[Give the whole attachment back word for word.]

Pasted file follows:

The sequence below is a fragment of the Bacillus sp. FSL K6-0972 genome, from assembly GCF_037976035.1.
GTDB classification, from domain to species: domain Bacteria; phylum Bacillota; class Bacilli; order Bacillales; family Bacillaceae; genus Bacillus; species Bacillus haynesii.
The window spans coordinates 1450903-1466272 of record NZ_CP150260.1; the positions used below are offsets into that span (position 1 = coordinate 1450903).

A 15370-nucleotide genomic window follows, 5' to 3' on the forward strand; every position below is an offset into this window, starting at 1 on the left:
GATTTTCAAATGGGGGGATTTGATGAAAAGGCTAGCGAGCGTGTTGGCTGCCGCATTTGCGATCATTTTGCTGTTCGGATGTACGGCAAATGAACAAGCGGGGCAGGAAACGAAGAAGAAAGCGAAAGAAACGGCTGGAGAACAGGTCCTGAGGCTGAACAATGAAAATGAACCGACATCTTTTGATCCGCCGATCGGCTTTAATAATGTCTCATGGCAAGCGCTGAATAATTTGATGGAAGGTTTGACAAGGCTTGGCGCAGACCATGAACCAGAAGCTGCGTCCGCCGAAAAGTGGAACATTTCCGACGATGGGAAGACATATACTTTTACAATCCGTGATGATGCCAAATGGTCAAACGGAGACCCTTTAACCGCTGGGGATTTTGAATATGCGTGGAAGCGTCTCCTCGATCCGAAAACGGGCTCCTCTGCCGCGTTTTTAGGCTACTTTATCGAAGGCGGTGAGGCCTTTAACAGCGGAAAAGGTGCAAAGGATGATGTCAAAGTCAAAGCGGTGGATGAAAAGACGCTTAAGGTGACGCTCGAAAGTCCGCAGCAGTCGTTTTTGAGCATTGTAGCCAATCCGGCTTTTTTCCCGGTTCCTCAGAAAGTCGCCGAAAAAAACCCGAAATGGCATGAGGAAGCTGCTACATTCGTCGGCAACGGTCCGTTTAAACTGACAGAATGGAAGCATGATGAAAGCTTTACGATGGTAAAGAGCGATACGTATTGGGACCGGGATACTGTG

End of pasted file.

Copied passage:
The sequence below is a fragment of the Bacillus sp. FSL K6-0972 genome, from assembly GCF_037976035.1.
GTDB classification, from domain to species: domain Bacteria; phylum Bacillota; class Bacilli; order Bacillales; family Bacillaceae; genus Bacillus; species Bacillus haynesii.
The window spans coordinates 1450903-1466272 of record NZ_CP150260.1; the positions used below are offsets into that span (position 1 = coordinate 1450903).

A 15370-nucleotide genomic window follows, 5' to 3' on the forward strand; every position below is an offset into this window, starting at 1 on the left:
GATTTTCAAATGGGGGGATTTGATGAAAAGGCTAGCGAGCGTGTTGGCTGCCGCATTTGCGATCATTTTGCTGTTCGGATGTACGGCAAATGAACAAGCGGGGCAGGAAACGAAGAAGAAAGCGAAAGAAACGGCTGGAGAACAGGTCCTGAGGCTGAACAATGAAAATGAACCGACATCTTTTGATCCGCCGATCGGCTTTAATAATGTCTCATGGCAAGCGCTGAATAATTTGATGGAAGGTTTGACAAGGCTTGGCGCAGACCATGAACCAGAAGCTGCGTCCGCCGAAAAGTGGAACATTTCCGACGATGGGAAGACATATACTTTTACAATCCGTGATGATGCCAAATGGTCAAACGGAGACCCTTTAACCGCTGGGGATTTTGAATATGCGTGGAAGCGTCTCCTCGATCCGAAAACGGGCTCCTCTGCCGCGTTTTTAGGCTACTTTATCGAAGGCGGTGAGGCCTTTAACAGCGGAAAAGGTGCAAAGGATGATGTCAAAGTCAAAGCGGTGGATGAAAAGACGCTTAAGGTGACGCTCGAAAGTCCGCAGCAGTCGTTTTTGAGCATTGTAGCCAATCCGGCTTTTTTCCCGGTTCCTCAGAAAGTCGCCGAAAAAAACCCGAAATGGCATGAGGAAGCTGCTACATTCGTCGGCAACGGTCCGTTTAAACTGACAGAATGGAAGCATGATGAAAGCTTTACGATGGTAAAGAGCGATACGTATTGGGACCGGGATACTGTG